Phoenix Medical Marijuana Dispensary Urban Greenhouse Dispensary
Hurdles remain for central Phoenix medical-pot facility
By Amy B WangThe Republic | azcentral.comWed Mar 13, 2013 3:44 PM
The half-empty shopping strip at 24 W. Camelback Road looks like so many others in the city: beige stucco walls, Spanish-tile roof, ‘Available’ signs dotting vacant suites.
But by a coincidence of geography and law, one of the spaces in this shopping center could soon house Urban Greenhouse Dispensary, central Phoenix’s first and only medical-marijuana dispensary.
Unlike many other prospective Valley dispensary owners, who seemingly have tried to stay under the radar, the principals behind Urban Greenhouse have taken a pre-emptively open approach. Throughout February, they sent letters to neighborhood leaders in the four historic districts abutting the shopping center: Medlock, Pierson Place, St. Francis and Windsor Square.
Last Wednesday, amid piles of informational booklets and free (non-medicinal) baked goods, Urban Greenhouse held an open house, where about a dozen residents dropped by — most out of curiosity, they said.
“We’re concerned about quality of life, home values and crime reduction,” said AJ Marsden, of the nearby Pasadena Neighborhood Association. “Our main questions were, could they consume on the premises (of the dispensary)? And no, they cannot.”
Urban Greenhouse’s opening date is uncertain. Though the state granted co-owners Brett Carr, William Gibbs and Jeff Cooper a dispensary license last August, they still need to obtain a use permit from Phoenix. Their hearing is scheduled for March 28.
The owners have staked out three suites on the west side of the shopping center. Which one they will use depends on the type of permit they can obtain from the city. The south suite falls too close to Brophy College Preparatory by about 10 feet — by law, medical-marijuana dispensaries must be at least 1,320 feet away from all schools — and would require a variance to open in a school zone.
The central and north suites are just far enough away from area schools, but would still require a variance to open in a residential zone.
‘Nothing to hide’
Despite the uncertainty, the owners have moved forward with publicizing the dispensary.
“At this time, there’s no reason to lay low … we have nothing to hide,” said Kurt Merschman, an attorney for Urban Greenhouse. “I think people are wondering, ‘What is the face of medical marijuana?’ Once they see that it’s very successful businessmen, and we have a patient-focused business model, they become comfortable. It’s your and my neighbors. And so are the patients.”
Renderings for the dispensary show a front waiting area where receptionists and a security guard would check patients’ state-issued cards and identification. By law, patients are allowed up to 2.5 ounces of medical marijuana every two weeks. The dispensary would be responsible for checking to see if a patient had already reached the dosage limit for that time period.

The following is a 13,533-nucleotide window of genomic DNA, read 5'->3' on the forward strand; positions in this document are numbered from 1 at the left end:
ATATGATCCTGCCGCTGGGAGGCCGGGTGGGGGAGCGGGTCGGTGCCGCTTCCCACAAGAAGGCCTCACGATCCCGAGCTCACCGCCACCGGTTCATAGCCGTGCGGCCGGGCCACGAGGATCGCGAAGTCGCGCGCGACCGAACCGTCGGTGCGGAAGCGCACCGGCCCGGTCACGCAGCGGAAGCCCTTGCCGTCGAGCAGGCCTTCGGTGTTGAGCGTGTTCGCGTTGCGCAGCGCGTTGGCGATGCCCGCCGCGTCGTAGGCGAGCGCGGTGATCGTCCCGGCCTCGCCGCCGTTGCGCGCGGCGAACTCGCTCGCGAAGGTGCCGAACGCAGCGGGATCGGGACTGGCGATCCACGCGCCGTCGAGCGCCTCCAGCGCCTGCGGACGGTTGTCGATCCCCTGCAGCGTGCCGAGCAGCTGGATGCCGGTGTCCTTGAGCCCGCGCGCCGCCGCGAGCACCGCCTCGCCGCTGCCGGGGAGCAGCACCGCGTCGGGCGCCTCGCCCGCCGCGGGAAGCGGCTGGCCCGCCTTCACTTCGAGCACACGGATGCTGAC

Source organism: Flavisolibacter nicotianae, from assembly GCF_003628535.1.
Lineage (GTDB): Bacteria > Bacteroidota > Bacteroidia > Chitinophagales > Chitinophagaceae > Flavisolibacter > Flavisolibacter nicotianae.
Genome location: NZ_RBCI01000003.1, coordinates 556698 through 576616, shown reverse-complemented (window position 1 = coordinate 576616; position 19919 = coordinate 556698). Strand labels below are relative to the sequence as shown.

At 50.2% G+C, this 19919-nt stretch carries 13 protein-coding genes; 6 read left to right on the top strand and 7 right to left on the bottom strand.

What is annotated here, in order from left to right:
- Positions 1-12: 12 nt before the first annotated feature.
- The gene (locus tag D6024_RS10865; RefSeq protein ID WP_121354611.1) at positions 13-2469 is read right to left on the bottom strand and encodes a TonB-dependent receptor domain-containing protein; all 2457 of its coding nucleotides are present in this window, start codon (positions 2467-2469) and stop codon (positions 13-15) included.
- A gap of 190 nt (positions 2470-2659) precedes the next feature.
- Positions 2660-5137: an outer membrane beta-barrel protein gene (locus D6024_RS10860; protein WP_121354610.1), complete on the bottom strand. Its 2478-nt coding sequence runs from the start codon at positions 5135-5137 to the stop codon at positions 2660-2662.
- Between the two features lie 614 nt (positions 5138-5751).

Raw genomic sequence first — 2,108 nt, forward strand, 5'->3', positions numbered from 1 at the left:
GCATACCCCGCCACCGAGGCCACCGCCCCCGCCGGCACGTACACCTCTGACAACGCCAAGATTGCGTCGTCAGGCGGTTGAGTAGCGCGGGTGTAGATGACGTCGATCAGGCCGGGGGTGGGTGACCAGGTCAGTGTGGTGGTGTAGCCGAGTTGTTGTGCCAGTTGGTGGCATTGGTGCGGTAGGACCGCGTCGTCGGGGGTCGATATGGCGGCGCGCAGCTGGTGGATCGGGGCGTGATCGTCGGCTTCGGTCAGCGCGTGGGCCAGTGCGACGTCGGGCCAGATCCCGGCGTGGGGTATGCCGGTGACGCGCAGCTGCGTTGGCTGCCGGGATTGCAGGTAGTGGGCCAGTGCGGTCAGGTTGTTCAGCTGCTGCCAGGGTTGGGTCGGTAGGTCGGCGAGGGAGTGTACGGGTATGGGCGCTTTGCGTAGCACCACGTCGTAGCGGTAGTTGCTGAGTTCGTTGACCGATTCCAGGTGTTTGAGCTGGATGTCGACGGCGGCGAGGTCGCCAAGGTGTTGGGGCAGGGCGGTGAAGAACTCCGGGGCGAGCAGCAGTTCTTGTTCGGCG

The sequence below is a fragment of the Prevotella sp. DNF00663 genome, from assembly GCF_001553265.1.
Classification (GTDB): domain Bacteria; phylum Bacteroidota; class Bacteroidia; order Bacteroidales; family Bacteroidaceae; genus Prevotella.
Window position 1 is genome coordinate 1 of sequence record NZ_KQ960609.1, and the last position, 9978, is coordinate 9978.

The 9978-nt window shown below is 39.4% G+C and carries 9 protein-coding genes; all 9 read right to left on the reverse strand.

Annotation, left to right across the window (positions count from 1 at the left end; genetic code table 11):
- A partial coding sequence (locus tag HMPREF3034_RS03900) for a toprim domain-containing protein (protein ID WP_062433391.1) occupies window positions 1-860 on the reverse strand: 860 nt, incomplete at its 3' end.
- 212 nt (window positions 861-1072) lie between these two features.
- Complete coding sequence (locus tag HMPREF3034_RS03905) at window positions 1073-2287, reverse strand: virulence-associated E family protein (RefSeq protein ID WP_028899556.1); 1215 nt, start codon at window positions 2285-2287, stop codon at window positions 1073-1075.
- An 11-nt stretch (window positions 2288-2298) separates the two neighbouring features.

Beyond the reception area — past closed-circuit television cameras and a pair of buzzer-operated doors — would be where the actual medicine is dispensed, Merschman said.
“I think after meeting the owners, I felt a little bit more comfortable about it,” said Blanca Melgoza, who lives near the shopping center. “You just never know.”
Merschman said Urban Greenhouse could serve up to five patients at a time, but it’s too early to know how many patients they could anticipate per week. The actual product would not be grown at the office space at 24 W. Camelback because Phoenix requires the cultivation of any crops take place in an industrial or agricultural zone.
Voters in 2010 passed the Arizona Medical Marijuana Act to allow people with certain debilitating medical conditions, including chronic pain, cancer and muscle spasms, to use medical marijuana.
Since Arizona voters approved the medical-marijuana law in 2010, more than 36,000 Arizonans have been approved to smoke or grow marijuana. Of them, the overwhelming majority cite severe and chronic pain as a debilitating medical condition.
The state has limited one dispensary for each of its 126 “Community Health Analysis Areas” — regions that state health officials had previously used to monitor cancer reports.
Phoenix is home to 15 of them, and four more straddle the city’s boundaries. In August 2012, the state health department approved 14 potential dispensaries in Phoenix.
Nearly three years after the vote, potential locations for medical-marijuana dispensaries in Phoenix finally are cropping up around the city.
Urban Greenhouse is just one of a few. This week, the city will hold zoning adjustment hearings for proposed dispensaries Nature’s Healing Center, at 4909 E. Chandler Boulevard in Ahwatukee, and Dreem Green (doing business as Kiwi Medical Centers), at 2841 W. Thunderbird Road in north Phoenix.
Calls to the agents listed for those applications were not immediately returned.